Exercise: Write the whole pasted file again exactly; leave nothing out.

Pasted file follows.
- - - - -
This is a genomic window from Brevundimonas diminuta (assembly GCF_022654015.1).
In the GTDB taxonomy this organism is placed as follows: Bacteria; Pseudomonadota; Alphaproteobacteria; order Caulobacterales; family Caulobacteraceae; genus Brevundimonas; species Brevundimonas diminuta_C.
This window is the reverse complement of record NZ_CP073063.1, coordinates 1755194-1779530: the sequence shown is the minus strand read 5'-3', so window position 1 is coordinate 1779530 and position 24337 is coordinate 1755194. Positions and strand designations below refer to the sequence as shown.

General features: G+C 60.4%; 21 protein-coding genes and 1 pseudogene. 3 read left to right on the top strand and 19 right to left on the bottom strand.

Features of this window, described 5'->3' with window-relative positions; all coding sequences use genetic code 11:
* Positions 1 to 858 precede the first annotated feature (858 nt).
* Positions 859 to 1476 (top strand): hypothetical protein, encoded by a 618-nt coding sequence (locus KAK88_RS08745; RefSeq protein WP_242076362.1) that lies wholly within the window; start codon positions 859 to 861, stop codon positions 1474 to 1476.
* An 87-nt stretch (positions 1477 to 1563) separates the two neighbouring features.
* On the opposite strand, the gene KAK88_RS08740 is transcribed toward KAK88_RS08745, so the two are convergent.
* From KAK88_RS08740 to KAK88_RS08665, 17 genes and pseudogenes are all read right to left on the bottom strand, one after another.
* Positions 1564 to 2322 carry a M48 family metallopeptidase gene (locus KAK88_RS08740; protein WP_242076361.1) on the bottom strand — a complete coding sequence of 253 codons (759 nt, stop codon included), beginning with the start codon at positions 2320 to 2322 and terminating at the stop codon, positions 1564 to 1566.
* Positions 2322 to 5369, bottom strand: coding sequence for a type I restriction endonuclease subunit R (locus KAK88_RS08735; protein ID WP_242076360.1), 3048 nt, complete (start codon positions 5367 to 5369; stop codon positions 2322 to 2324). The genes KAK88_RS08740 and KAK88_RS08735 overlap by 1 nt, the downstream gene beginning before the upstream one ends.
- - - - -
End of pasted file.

This is a genomic window from Brevundimonas diminuta (assembly GCF_022654015.1).
In the GTDB taxonomy this organism is placed as follows: Bacteria; Pseudomonadota; Alphaproteobacteria; order Caulobacterales; family Caulobacteraceae; genus Brevundimonas; species Brevundimonas diminuta_C.
This window is the reverse complement of record NZ_CP073063.1, coordinates 1755194-1779530: the sequence shown is the minus strand read 5'-3', so window position 1 is coordinate 1779530 and position 24337 is coordinate 1755194. Positions and strand designations below refer to the sequence as shown.

General features: G+C 60.4%; 21 protein-coding genes and 1 pseudogene. 3 read left to right on the top strand and 19 right to left on the bottom strand.

Features of this window, described 5'->3' with window-relative positions; all coding sequences use genetic code 11:
* Positions 1 to 858 precede the first annotated feature (858 nt).
* Positions 859 to 1476 (top strand): hypothetical protein, encoded by a 618-nt coding sequence (locus KAK88_RS08745; RefSeq protein WP_242076362.1) that lies wholly within the window; start codon positions 859 to 861, stop codon positions 1474 to 1476.
* An 87-nt stretch (positions 1477 to 1563) separates the two neighbouring features.
* On the opposite strand, the gene KAK88_RS08740 is transcribed toward KAK88_RS08745, so the two are convergent.
* From KAK88_RS08740 to KAK88_RS08665, 17 genes and pseudogenes are all read right to left on the bottom strand, one after another.
* Positions 1564 to 2322 carry a M48 family metallopeptidase gene (locus KAK88_RS08740; protein WP_242076361.1) on the bottom strand — a complete coding sequence of 253 codons (759 nt, stop codon included), beginning with the start codon at positions 2320 to 2322 and terminating at the stop codon, positions 1564 to 1566.
* Positions 2322 to 5369, bottom strand: coding sequence for a type I restriction endonuclease subunit R (locus KAK88_RS08735; protein ID WP_242076360.1), 3048 nt, complete (start codon positions 5367 to 5369; stop codon positions 2322 to 2324). The genes KAK88_RS08740 and KAK88_RS08735 overlap by 1 nt, the downstream gene beginning before the upstream one ends.